意大利時尚品牌在全球各地都大受歡迎：不論是在倫敦、紐約還是香港，你總能在高級商店區找到 Prada、Armani、Zegna、Versace 與 Dolce & Gabbana 等意大利品牌的櫥窗。當你逛完時裝店而想找個地方休憩的話，也不難發現隨處是意式餐廳或咖啡室，可以吃上一口披薩或意粉，呷一口紅酒或咖啡。然後，你赫然發現所在的地方其實距離地中海十萬八千里，身邊完全看不見意大利人雄辯滔滔的手勢，不禁會自問：這種昂貴的意式痴迷究竟從何而來？
The secret of Italian success
It is no secret that Italian fashion brands have the curious habit of becoming popular wherever they are marketed.
It doesn’t matter if you are in London, New York, or in Hong Kong, you can always count on Gucci, Prada and Armani, or Zegna, Versace and Dolce & Gabbana, to dominate the shop windows in the high streets.
Then, to take a break from trying on shirts and shoes, you can always pop in an Italian, or at least Italian-inspired, restaurant or café, to enjoy a pizza, some pasta, fine wines and coffee. If by then you haven’t forgotten that you’re actually not even close to the Mediterranean and that eloquent hand gestures are nowhere to be seen, you might wonder what’s the deal with all this expensive Italian obsession.
After all, Italy isn’t especially distinguished, either in the the breeding of sheep or in the farming of cotton. And half of the ingredients of Italian cuisine were never seen on italian soil until they were brought from America in the renaissance.
Yet countries with a similar location and history, like Greece or Spain, can’t boast a similar international fame in fashion. So, is Italy like king Midas, and just magically turns to gold all what it touches?
On the contrary, the secret that makes italian brands so appreciated by the critics seems to be the exact opposite of magic: the Italian stylists of today share the obsession of the Italian artists of the past, namely to realise their work on a human scale.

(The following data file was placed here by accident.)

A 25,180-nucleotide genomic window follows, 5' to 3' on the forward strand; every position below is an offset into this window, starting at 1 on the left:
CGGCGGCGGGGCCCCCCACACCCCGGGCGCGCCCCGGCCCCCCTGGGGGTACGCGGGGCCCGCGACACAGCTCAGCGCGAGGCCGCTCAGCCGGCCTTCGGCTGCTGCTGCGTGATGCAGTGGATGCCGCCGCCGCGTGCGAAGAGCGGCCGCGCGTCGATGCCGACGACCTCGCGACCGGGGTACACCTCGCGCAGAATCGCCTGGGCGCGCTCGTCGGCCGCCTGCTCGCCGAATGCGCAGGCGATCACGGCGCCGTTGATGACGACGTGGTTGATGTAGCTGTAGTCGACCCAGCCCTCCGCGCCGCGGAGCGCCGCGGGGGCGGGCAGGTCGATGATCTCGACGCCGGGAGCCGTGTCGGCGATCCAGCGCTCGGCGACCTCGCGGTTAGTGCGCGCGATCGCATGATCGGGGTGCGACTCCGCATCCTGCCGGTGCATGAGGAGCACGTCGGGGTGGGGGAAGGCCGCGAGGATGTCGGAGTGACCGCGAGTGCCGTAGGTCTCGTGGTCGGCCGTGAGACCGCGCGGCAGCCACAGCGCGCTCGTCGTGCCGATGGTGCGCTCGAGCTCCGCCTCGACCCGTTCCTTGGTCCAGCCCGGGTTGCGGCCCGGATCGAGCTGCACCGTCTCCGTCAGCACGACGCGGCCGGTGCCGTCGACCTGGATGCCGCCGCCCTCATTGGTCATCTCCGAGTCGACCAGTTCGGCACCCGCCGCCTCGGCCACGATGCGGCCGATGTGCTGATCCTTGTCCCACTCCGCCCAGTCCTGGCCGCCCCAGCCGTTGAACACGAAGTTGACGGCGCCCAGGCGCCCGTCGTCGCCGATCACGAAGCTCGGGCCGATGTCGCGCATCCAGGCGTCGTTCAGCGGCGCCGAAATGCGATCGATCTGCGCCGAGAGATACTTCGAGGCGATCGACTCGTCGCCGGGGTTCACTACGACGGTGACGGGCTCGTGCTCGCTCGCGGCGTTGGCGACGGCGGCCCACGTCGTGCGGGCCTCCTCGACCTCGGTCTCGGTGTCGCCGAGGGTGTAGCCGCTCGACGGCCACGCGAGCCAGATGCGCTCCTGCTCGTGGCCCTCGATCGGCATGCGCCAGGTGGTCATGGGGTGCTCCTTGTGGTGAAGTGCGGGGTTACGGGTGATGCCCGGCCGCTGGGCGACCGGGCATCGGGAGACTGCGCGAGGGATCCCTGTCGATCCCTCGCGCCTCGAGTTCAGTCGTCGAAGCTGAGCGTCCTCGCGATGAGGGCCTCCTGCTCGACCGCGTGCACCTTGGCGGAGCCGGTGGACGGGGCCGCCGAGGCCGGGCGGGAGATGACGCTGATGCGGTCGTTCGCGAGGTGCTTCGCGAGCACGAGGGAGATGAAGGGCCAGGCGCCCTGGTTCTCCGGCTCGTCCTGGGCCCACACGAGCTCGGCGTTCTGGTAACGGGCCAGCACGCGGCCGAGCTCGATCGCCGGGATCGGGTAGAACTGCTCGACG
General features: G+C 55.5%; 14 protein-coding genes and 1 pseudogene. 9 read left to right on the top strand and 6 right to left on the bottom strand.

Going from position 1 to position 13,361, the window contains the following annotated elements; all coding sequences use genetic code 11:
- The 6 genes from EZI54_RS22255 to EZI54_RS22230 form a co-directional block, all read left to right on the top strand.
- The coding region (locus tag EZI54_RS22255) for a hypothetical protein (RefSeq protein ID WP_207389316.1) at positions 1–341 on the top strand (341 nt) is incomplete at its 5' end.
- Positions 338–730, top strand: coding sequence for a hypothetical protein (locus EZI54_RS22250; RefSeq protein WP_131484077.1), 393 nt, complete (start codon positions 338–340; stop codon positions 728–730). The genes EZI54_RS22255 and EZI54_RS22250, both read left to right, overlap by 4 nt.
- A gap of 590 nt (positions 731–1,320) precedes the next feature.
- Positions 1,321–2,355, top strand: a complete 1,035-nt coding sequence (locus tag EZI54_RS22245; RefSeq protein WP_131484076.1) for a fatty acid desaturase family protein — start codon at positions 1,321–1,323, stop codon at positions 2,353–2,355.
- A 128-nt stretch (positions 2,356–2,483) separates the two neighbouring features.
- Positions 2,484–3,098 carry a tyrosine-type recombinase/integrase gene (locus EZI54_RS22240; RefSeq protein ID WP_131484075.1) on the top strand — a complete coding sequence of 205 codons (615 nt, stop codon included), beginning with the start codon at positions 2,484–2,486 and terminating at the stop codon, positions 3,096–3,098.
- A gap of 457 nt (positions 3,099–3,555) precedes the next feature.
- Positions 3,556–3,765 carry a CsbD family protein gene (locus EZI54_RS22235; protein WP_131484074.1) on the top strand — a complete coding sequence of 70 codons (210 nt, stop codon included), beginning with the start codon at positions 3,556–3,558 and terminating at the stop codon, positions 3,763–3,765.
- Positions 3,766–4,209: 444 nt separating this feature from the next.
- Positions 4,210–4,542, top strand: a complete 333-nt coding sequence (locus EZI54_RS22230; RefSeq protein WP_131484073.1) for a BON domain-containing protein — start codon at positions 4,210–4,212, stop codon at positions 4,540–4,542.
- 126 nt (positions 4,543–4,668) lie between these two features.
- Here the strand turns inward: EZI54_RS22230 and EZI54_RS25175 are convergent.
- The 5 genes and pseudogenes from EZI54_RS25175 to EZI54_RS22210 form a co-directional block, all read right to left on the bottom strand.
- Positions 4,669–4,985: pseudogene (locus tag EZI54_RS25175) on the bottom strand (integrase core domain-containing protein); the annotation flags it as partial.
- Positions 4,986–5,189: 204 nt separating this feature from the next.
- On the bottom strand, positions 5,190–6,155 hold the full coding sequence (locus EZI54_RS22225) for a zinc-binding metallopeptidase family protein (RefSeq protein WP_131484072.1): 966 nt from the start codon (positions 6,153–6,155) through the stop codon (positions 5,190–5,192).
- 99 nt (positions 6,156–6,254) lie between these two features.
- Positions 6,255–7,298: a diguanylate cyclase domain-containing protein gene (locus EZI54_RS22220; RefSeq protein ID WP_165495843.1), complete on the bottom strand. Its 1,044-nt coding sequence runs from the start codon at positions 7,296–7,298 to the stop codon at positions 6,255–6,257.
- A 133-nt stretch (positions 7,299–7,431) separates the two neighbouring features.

Others might design their work, be it clothes or furniture, based on some message: like gothic cathedrals represented the overwhelming superiority of the divine, their design tries to look powerful, or expensive, impressive or lavish, even frightening and reverencing.
But the Italian designers don’t care about all this, their worry is but that it must look good on people, the human body and psyche is their only measure.
So, when one sees an element of Italian fashion, one won’t just think “this’ll impress my boss”, “this’ll attract my girlfriend”, “this’ll show everyone I can afford it” and “this’ll make me look powerful with my coworkers”: most importantly, one will think: “this’ll look good on me”. The human is the best measure of what is suited for the human.
It’s the same principle for food: one can know items from many cuisines, once again based on their rarity, high cost, or symbolic value. Everyone wants to be seen eating oysters and caviar. But the Italian cuisine rarely cares about that and only posits one question: does it taste good?